By David J. McNeff, Peak Consulting Group
While the COVID-19 vaccine continues to roll out in the USA and around the world, “returning to normal” is far easier said than done. In fact, many MSP leaders and professionals find themselves facing the next wave of pandemic stress as the clients they serve return to “normal.”
And as many professionals learned the hard way this past 14+ months, poorly managed stress can negatively impact your work performance as well as your relationship with your clients, colleagues, and teams. How can MSP leaders and professionals better manage their stress so that they can truly bring their best selves to work?
The Work-Life Balance Myth
Long before COVID-19 entered the world stage, I heard the same message again and again from my friends, colleagues, and clients: “My company doesn’t appreciate that we need work-life balance! I can’t remember the last time I wasn’t stressed.”
You’ve probably said the same thing, both before the pandemic and especially now. I’m also sure you’ve encountered one of the myriad self-help books, systems, HR programs, etc., that promise you that “work-life balance” is the antidote to the stress that is keeping you up at night and negatively impacting your professional and personal relationships.
As I discuss in my book The Work-Life Balance Myth (McGraw-Hill), we need to reset that notion. I propose that there is no possibility of balance in our lives. To chase balance between your work and family is futile. Instead, I offer a new way for MSP leaders and professionals to contextualize your life and manage your stress: the Seven-Slice Method.
This Method suggests that all our lives contain the following Seven Slices:
- The Family Slice
- The Professional Slice
- The Personal Slice
- The Physical Slice
- The Intellectual Slice
- The Emotional Slice
- The Spiritual Slice
The balancing act we are all trying to accomplish is unachievable because we are all actually living seven different lives, or Slices. The problem is that most of us are only pursuing two. Busy professionals who juggle countless tasks, priorities, and pressures every day are particularly prone to ceding the other five Slices of their lives (their Personal, Physical, Intellectual, Emotional, and Spiritual Slices) just to keep up with the circumstances in their Family and Professional Slices.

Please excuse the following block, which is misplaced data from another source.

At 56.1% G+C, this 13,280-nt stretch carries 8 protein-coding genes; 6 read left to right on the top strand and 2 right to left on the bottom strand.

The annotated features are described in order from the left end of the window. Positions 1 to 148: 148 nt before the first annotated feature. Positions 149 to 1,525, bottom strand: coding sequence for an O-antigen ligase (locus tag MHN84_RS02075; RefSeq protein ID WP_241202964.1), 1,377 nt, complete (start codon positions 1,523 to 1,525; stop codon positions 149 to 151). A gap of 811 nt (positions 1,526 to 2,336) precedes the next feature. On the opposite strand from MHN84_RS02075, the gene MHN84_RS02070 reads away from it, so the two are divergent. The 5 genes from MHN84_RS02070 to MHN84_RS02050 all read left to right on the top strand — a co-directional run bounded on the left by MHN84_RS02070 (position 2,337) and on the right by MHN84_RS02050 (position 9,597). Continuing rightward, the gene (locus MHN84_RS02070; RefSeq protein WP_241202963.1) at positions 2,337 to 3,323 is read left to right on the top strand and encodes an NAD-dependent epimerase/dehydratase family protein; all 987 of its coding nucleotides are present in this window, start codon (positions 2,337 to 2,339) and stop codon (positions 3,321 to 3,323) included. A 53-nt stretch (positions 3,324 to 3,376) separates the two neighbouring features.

Some people pick up one or two other Slices through various and random methods, but many live a life focusing on the two primary Slices and leave the rest to chance. No wonder that for many people the stress of family and work feels more acute than ever: it’s become their entire world. That has consequences—and it’s not healthy, to say the least.
The Consequences Of Unmanaged Stress
Work-life balance may be a myth, but the problem it tries to solve—dealing with persistent stress—is very real. In fact, wanting to package this message in a book is a direct result of watching the impact that stressed-out lives have on each of us—even if we are not particularly stressed out ourselves.
As someone who’s often brought in to help executive teams deal with their interpersonal issues, I can speak directly to the damaging toll that stress can have on your career and your workplace. The temptation for people (particularly for ambitious and hardworking professionals) is to grit their teeth and tell themselves to just get through it. In many cases, I’ll have a client in charge of an executive team tell me, “Yes, everyone’s stressed out, but we’re adults; we’ll hang in there and just get through the next quarter.”
Most of the time, the client will call me shortly after to tell me that someone on the team snapped, made a terrible (and often preventable) error in judgment that financially impacted the firm, or angrily quit, and/or that every meeting had dissolved into arguing and yelling.
On a company level, stressed employees are more unhappy and less productive. On an individual level, if you are unable to keep your stress from taking over your life, both your personal and professional lives will suffer.